Dr John Holmes
Letterpress printing. What images do you get from these two words? I immediately think of type, lead, paper, dirty hands and black ink under the fingernails. You would not expect a doctor to have dirty hands and ink under the fingernails. When I was a medical student I was given a small hand printing press, some type and other necessary equipment. I bought a very helpful book, Printing for Pleasure, which was first published in the Teach Yourself series by the English Universities Press in the late 1950s. I have been learning and practising letterpress printing ever since.
I enjoy being able to retreat into my rather cluttered print shop, contemplate the current project or decide on the content, layout and form of my next publication. It could be a visiting card, Christmas card, poster or a booklet. When I started printing I became friendly with a commercial printer who advised me not to spend a lot of time printing “ephemera” (transitory work which is not intended to be preserved), but to concentrate on unusual objects. Over the past 50 years I seem to have mixed ephemera with more unusual pieces. My most recent work, for example, is a 24 page reprint of a tale by Edgar Alan Poe about the vicissitudes of an American printer in 1849.
I took my press to the Chatham Islands in 1969 and was the first person to use a letterpress machine there. We produced a celebratory menu for a dinner held on 9 October 1969 to celebrate Captain Cook’s arrival in New Zealand. I still have a copy of this rare publication.
In 1971 we went to Tanzania, staying for almost three years. My printing press and several boxes of type went with us, and I converted our Guest House into a printing shop. Among the things I printed was a calendar with drawings of some aspects of everyday life of the local Sukuma people.
In 1974 we returned to New Zealand, and spent 24 years in Lincoln where I was able to have a printing shop in the garden shed and produced a wide variety of ephemera and booklets.
We moved to Dunedin in 1999 and I was introduced to the Bibliography Room, as it was then called, in the University Library. In 2005 the press was renamed Otakou Press in recognition of its Otago base. This is a well-equipped print shop with two large Victorian hand presses, two other presses, a selection of type and everything else required to print. It is used by third year students of English who get to experience what it was like to hand set type and print a booklet in the days before you could do it on a computer. Since 2003, the University has appointed a Printer in Residence who spends a month working on a specific publication, usually about 100 posters or booklets. I have been Printer in Residence on three occasions, and have also run basic letterpress courses in this studio as part of the University of Otago Summer School programme.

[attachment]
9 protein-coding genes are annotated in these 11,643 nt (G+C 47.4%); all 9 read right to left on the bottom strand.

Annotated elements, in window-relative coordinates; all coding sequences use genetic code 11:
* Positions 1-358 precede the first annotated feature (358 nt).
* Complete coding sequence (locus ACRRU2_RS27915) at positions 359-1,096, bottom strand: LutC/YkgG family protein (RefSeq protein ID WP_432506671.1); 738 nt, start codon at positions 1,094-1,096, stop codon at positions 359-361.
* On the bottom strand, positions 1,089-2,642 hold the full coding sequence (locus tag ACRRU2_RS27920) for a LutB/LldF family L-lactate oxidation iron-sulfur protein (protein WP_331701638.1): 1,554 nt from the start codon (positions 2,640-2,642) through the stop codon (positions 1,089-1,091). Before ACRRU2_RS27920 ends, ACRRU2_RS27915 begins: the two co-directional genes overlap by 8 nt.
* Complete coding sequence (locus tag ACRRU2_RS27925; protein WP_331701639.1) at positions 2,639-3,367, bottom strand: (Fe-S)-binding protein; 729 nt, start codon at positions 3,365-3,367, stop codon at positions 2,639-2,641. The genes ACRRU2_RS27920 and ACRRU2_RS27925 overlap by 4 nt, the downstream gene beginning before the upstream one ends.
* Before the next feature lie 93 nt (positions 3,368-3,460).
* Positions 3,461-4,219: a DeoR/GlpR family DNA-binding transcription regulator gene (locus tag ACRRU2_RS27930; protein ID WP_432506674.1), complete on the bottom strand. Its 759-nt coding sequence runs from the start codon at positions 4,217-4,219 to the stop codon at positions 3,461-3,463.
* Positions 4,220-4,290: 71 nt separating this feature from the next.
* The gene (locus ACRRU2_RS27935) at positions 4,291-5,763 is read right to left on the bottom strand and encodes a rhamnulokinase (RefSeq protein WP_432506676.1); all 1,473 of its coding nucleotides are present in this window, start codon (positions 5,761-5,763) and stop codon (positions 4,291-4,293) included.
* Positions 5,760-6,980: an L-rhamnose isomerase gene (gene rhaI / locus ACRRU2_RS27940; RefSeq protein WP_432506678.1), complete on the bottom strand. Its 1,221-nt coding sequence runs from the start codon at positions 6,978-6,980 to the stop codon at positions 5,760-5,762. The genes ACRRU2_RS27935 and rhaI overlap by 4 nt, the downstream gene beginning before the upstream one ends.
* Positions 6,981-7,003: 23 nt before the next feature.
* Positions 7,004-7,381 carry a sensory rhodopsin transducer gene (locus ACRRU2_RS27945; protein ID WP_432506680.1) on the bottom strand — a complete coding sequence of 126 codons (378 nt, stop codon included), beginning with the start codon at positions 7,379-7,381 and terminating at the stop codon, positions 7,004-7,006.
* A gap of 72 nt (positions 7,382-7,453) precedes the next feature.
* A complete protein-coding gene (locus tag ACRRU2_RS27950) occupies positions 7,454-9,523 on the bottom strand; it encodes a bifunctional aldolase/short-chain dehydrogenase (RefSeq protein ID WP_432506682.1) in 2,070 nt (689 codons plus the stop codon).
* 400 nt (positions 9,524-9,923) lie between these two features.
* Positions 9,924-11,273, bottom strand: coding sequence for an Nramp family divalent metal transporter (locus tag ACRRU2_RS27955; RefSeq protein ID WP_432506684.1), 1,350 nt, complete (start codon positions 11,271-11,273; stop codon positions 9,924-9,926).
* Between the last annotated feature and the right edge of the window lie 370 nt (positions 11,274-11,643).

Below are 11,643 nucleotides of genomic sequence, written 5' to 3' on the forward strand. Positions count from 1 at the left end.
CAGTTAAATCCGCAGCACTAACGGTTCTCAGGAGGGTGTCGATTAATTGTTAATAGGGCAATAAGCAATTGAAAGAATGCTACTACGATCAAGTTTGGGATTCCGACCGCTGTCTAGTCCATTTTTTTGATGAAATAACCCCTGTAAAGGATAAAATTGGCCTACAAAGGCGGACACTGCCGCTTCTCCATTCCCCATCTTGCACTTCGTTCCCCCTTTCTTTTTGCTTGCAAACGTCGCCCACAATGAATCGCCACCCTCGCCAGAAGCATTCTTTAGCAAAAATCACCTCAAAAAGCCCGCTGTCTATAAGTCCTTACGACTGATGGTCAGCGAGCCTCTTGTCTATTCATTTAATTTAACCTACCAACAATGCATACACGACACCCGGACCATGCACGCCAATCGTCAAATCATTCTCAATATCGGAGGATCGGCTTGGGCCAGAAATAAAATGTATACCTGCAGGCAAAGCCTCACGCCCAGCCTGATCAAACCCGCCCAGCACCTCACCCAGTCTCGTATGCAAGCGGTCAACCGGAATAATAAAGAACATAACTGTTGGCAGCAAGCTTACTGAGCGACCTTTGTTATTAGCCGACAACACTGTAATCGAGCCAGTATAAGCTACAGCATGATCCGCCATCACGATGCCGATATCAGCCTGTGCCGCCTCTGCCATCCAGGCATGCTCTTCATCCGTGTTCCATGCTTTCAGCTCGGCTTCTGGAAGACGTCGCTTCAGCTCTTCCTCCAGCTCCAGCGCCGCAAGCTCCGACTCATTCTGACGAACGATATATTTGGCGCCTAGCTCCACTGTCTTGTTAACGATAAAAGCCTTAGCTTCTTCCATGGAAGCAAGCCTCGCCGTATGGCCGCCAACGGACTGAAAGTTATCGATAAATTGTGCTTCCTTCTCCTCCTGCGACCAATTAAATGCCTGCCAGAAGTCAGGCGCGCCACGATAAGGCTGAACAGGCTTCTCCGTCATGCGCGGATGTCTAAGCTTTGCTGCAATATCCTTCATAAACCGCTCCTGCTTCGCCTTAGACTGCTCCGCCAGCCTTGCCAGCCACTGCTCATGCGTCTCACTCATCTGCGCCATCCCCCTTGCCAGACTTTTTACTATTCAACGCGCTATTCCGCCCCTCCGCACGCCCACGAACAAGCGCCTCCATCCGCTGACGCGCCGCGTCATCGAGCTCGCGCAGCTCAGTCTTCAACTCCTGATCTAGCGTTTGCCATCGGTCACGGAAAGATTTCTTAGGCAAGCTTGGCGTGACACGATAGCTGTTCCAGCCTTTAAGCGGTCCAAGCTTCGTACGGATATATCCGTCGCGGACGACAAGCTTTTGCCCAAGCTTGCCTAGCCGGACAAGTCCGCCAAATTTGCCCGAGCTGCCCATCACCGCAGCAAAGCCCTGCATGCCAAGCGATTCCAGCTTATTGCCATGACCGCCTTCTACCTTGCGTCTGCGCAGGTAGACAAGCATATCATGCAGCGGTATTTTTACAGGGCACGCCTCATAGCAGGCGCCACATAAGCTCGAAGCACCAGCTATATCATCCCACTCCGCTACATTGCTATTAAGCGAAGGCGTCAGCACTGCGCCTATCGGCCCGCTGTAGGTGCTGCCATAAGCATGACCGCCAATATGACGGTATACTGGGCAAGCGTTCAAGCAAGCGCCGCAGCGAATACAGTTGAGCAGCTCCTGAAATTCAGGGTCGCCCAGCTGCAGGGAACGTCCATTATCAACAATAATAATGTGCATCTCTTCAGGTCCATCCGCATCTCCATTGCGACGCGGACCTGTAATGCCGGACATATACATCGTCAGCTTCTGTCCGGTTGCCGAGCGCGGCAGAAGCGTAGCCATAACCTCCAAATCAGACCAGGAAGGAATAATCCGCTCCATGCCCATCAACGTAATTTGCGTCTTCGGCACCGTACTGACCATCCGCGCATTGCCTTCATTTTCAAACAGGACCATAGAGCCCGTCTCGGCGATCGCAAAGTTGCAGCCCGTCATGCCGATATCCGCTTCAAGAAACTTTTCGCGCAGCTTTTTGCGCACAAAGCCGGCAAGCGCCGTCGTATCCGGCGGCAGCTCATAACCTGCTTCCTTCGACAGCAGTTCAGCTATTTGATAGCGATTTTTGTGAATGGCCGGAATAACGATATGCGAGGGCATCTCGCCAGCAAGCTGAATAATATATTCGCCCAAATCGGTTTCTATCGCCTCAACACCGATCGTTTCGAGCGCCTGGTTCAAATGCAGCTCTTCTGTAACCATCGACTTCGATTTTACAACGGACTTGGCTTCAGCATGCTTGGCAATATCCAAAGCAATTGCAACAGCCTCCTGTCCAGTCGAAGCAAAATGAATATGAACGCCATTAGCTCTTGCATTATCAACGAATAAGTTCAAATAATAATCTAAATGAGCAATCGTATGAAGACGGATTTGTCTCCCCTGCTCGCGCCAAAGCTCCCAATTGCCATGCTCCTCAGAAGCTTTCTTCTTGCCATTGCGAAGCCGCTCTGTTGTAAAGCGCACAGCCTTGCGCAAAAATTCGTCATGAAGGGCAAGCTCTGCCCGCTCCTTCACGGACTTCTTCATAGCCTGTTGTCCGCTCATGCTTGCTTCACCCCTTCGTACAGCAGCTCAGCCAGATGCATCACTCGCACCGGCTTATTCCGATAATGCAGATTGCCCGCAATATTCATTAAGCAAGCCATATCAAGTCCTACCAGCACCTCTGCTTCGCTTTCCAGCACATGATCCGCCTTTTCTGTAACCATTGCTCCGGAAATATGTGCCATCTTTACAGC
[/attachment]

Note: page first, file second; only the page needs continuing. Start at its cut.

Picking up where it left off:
The Wai-te-ata Press at Victoria University of Wellington is another University-based print shop, and I have been printer in residence there on two occasions. In 2006 I was privileged to work there with Rachel Bush, a Nelson poet who had been Poet in Residence at Wellington Hospital in 2004. The project was to print some of Rachel’s poems and illustrate them with photographs of patients. The framed prints would be on display for everybody in the hospital to appreciate. Given the themes involved, I thought it was particularly appropriate to have a doctor as the printer.
The ten poems she wrote were published as a booklet by the Wai-te-ata Press in 2006 and accompanied by a series of pictures taken in the Neonatal Unit at Wellington Hospital by Alan Knowles, a Wellington photographer. My hand printed copies were to go in the Neonatal Unit but I believe that changes in hospital management have seen them moved to the School of Nursing. In her poem “Poet in Residence”, Rachel used comments from passers-by to describe her role.
Recently I have printed two books of poems and several selections of poems. I enjoy the challenges and processes of putting the poet’s words onto a blank sheet of paper. Type, paper and layout give me the ability to interpret the spirit behind the written word.
(Note: Rachel Bush died in March 2016. Her collection Thought Horses was recently published by Victoria University Press.)
Dr John Holmes
Honorary Clinical Senior Lecturer
Department of Preventive and Social Medicine
Dunedin School of Medicine